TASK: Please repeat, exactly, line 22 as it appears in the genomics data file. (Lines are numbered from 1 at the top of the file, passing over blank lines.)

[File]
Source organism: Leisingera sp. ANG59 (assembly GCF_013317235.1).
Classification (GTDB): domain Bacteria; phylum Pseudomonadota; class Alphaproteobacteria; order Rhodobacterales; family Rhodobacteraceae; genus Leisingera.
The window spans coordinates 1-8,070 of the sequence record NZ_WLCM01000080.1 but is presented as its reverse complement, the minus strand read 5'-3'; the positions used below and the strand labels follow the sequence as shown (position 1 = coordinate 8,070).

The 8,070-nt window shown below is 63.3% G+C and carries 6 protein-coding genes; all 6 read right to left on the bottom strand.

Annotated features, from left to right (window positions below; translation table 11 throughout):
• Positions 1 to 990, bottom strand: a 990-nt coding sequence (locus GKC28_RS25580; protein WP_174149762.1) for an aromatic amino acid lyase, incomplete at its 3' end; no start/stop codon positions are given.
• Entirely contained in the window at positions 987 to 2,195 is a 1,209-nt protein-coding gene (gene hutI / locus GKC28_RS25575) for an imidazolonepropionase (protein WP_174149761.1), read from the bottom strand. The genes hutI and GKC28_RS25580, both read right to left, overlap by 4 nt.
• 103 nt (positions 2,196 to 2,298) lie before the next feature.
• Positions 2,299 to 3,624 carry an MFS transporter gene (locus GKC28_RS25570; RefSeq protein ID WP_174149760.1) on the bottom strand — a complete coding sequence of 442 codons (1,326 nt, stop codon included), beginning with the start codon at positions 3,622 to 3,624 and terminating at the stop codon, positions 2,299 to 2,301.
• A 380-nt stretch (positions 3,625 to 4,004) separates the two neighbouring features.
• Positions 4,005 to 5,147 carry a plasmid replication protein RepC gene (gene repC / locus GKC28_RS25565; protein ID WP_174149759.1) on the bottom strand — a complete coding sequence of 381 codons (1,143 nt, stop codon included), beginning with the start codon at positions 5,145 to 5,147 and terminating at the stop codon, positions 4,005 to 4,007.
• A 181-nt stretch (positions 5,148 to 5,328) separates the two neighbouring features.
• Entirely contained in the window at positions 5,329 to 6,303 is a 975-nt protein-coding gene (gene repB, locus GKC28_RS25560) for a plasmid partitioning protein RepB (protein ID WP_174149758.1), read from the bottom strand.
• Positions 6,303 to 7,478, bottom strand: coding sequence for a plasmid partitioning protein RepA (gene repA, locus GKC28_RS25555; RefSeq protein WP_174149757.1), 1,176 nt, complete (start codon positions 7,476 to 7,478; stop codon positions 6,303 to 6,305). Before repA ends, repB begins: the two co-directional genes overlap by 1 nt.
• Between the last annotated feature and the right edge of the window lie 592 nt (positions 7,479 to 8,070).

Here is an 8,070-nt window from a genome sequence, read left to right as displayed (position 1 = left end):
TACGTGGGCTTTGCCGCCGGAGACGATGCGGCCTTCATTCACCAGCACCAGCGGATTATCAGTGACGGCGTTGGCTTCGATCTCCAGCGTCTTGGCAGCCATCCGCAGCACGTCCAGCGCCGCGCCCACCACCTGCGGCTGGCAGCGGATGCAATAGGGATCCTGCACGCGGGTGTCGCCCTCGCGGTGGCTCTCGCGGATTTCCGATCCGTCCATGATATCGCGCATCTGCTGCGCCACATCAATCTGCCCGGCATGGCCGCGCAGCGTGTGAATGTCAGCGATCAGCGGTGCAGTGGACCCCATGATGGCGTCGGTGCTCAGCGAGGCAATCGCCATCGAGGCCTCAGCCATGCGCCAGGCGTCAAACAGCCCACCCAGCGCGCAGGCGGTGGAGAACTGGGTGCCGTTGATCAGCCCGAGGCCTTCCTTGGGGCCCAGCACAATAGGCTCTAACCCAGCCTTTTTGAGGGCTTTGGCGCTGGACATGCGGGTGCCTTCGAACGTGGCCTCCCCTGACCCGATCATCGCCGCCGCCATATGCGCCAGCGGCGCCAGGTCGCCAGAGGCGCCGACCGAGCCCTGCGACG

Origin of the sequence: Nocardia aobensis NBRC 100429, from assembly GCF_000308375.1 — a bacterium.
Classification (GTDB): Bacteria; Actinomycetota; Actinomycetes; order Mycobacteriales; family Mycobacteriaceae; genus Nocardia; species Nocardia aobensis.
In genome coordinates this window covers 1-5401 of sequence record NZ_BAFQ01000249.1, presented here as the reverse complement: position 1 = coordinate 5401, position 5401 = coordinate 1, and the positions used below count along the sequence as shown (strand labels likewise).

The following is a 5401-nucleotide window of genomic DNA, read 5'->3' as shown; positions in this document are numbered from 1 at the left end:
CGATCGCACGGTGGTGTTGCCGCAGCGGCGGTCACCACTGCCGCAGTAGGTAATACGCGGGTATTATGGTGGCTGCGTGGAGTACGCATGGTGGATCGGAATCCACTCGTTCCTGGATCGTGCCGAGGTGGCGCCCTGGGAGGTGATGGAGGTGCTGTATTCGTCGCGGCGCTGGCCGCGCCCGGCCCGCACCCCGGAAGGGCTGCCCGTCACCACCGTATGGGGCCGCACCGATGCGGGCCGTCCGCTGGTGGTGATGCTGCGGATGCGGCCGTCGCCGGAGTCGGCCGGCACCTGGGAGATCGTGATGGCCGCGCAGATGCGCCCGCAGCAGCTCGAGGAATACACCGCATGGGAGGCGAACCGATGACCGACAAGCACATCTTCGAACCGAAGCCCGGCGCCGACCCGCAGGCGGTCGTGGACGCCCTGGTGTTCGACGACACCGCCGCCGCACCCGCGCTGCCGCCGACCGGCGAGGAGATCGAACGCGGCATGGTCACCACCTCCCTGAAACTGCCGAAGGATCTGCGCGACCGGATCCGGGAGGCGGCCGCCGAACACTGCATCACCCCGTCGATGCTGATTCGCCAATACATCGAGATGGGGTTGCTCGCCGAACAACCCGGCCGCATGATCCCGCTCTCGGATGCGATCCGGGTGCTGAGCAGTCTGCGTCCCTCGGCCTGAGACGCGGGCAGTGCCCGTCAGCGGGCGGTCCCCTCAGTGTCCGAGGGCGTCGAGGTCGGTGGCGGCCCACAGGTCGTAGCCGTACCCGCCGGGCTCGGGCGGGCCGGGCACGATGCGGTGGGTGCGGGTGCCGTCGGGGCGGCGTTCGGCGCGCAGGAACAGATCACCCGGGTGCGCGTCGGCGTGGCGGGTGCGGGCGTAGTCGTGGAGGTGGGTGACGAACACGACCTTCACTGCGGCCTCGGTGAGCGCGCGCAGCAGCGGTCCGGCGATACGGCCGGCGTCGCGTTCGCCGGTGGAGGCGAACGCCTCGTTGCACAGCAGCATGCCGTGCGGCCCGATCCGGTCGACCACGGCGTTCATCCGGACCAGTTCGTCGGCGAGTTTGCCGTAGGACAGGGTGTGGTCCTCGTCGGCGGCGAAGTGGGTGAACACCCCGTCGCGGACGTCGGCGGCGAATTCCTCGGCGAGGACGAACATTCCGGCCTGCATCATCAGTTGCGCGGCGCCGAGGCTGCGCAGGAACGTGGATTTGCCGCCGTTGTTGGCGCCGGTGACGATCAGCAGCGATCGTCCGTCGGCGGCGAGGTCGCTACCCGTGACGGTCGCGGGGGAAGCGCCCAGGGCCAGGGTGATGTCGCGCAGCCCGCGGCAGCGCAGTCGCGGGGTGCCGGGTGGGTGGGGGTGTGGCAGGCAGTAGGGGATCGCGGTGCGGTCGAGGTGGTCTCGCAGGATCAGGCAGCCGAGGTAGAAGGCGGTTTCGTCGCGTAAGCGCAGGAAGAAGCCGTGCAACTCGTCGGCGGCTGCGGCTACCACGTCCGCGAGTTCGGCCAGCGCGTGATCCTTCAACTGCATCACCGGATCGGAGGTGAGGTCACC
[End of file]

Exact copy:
CGATCGCACGGTGGTGTTGCCGCAGCGGCGGTCACCACTGCCGCAGTAGGTAATACGCGGGTATTATGGTGGCTGCGTGGAGTACGCATGGTGGATCGGAATCCACTCGTTCCTGGATCGTGCCGAGGTGGCGCCCTGGGAGGTGATGGAGGTGCTGTATTCGTCGCGGCGCTGGCCGCGCCCGGCCCGCACCCCGGAAGGGCTGCCCGTCACCACCGTATGGGGCCGCACCGATGCGGGCCGTCCGCTGGTGGTGATGCTGCGGATGCGGCCGTCGCCGGAGTCGGCCGGCACCTGGGAGATCGTGATGGCCGCGCAGATGCGCCCGCAGCAGCTCGAGGAATACACCGCATGGGAGGCGAACCGATGACCGACAAGCACATCTTCGAACCGAAGCCCGGCGCCGACCCGCAGGCGGTCGTGGACGCCCTGGTGTTCGACGACACCGCCGCCGCACCCGCGCTGCCGCCGACCGGCGAGGAGATCGAACGCGGCATGGTCACCACCTCCCTGAAACTGCCGAAGGATCTGCGCGACCGGATCCGGGAGGCGGCCGCCGAACACTGCATCACCCCGTCGATGCTGATTCGCCAATACATCGAGATGGGGTTGCTCGCCGAACAACCCGGCCGCATGATCCCGCTCTCGGATGCGATCCGGGTGCTGAGCAGTCTGCGTCCCTCGGCCTGAGACGCGGGCAGTGCCCGTCAGCGGGCGGTCCCCTCAGTGTCCGAGGGCGTCGAGGTCGGTGGCGGCCCACAGGTCGTAGCCGTACCCGCCGGGCTCGGGCGGGCCGGGCACGATGCGGTGGGTGCGGGTGCCGTCGGGGCGGCGTTCGGCGCGCAGGAACAGATCACCCGGGTGCGCGTCGGCGTGGCGGGTGCGGGCGTAGTCGTGGAGGTGGGTGACGAACACGACCTTCACTGCGGCCTCGGTGAGCGCGCGCAGCAGCGGTCCGGCGATACGGCCGGCGTCGCGTTCGCCGGTGGAGGCGAACGCCTCGTTGCACAGCAGCATGCCGTGCGGCCCGATCCGGTCGACCACGGCGTTCATCCGGACCAGTTCGTCGGCGAGTTTGCCGTAGGACAGGGTGTGGTCCTCGTCGGCGGCGAAGTGGGTGAACACCCCGTCGCGGACGTCGGCGGCGAATTCCTCGGCGAGGACGAACATTCCGGCCTGCATCATCAGTTGCGCGGCGCCGAGGCTGCGCAGGAACGTGGATTTGCCGCCGTTGTTGGCGCCGGTGACGATCAGCAGCGATCGTCCGTCGGCGGCGAGGTCGCTACCCGTGACGGTCGCGGGGGAAGCGCCCAGGGCCAGGGTGATGTCGCGCAGCCCGCGGCAGCGCAGTCGCGGGGTGCCGGGTGGGTGGGGGTGTGGCAGGCAGTAGGGGATCGCGGTGCGGTCGAGGTGGTCTCGCAGGATCAGGCAGCCGAGGTAGAAGGCGGTTTCGTCGCGTAAGCGCAGGAAGAAGCCGTGCAACTCGTCGGCGGCTGCGGCTACCACGTCCGCGAGTTCGGCCAGCGCGTGATCCTTCAACTGCATCACCGGATCGGAGGTGAGGTCACC